I just received an on the record decision from the Portland Hearing Office for one of my clients. An "on the record" decision is a fully favorable decision granting the claim on the record without a hearing.
What is notable about this particular decision is that it was made on the exact same record evaluated by DDS when it denied the claim at Reconsideration. No new evidence had been filed at the hearing level. So a judge reviews the case and sees it as a clear winner, yet DDS denied the claim. What gives?
My view is that DDS does not give the requisite weight to examining and treating doctors' opinions. In this claim, both the consultative exam report and the treating physician assessed limitations that precluded work. While these opinions are not totally ignored by DDS, they are not given the weight to which they are entitled under Social Security's regulations and rulings. See 20 C.F.R. 404.1527 and Social Security Ruling 96-2p.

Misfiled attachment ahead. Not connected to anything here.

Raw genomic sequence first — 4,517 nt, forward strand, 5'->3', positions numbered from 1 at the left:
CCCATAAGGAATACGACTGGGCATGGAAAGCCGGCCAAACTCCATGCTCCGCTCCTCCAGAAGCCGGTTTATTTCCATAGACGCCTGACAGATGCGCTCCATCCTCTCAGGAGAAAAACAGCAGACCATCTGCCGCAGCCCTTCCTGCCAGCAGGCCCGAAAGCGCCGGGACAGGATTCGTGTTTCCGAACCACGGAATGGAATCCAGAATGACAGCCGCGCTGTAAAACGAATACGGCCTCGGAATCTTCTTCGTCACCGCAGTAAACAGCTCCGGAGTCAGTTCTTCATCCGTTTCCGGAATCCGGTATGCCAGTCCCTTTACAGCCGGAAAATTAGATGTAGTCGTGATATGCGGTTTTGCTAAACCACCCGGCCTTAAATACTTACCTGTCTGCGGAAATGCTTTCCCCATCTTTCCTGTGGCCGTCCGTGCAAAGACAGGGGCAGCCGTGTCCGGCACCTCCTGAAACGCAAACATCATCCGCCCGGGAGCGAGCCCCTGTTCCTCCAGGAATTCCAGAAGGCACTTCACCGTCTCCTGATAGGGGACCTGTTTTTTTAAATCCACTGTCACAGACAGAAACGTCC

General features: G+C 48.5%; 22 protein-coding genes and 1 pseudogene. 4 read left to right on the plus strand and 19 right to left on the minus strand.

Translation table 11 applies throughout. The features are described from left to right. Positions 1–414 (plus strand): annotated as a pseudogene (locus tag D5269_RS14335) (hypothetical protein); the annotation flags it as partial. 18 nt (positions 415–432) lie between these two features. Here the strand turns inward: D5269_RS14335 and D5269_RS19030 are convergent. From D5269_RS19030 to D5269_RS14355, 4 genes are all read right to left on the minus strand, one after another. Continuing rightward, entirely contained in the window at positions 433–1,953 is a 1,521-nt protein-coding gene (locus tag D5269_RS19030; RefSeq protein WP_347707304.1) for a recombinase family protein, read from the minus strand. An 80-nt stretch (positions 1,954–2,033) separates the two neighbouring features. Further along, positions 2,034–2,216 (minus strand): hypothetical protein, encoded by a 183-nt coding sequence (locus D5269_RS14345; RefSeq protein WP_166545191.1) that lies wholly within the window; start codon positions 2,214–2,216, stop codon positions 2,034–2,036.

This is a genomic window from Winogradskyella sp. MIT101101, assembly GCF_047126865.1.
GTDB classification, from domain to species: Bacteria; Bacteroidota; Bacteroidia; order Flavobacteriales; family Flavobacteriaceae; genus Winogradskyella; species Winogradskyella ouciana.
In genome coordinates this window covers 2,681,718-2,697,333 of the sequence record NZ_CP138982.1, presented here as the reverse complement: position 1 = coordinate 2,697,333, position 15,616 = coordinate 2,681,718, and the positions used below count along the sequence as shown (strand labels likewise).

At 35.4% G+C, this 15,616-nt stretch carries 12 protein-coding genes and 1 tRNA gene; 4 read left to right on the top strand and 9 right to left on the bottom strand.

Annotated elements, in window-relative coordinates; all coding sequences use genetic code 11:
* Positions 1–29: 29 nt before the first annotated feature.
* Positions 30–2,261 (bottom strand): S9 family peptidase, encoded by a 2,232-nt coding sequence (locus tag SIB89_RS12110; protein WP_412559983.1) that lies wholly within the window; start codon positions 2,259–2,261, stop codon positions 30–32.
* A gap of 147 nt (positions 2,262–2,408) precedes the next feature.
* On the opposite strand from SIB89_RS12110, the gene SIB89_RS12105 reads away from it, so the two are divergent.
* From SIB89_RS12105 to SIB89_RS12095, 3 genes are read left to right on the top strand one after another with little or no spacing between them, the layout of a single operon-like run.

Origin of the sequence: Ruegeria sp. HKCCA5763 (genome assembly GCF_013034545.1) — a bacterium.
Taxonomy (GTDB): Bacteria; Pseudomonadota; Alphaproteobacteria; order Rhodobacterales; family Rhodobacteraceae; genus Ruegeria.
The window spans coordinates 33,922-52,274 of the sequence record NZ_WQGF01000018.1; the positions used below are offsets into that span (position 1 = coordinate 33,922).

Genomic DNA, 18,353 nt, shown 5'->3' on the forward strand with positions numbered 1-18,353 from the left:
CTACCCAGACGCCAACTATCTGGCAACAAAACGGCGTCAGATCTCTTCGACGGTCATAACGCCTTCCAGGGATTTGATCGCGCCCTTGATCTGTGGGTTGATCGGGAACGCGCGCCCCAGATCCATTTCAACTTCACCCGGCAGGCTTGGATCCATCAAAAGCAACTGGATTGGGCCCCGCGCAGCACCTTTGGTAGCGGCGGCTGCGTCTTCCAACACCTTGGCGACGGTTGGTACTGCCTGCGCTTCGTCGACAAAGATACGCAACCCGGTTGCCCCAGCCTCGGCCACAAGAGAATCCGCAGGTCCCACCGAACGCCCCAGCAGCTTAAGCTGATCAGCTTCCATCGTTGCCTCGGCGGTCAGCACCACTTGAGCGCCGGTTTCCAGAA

I am not alone in this view. A recent post by Tim Moore, a former disability examiner, states that Social Security rulings are simply not considered by DDS examiners.
The opinions of examining doctors and treating doctors receive much more deference at the hearing level, in my opinion. This is one of the reasons why getting to the hearing level is so important, and why you must appeal the denial of your claim at the initial or reconsideration level.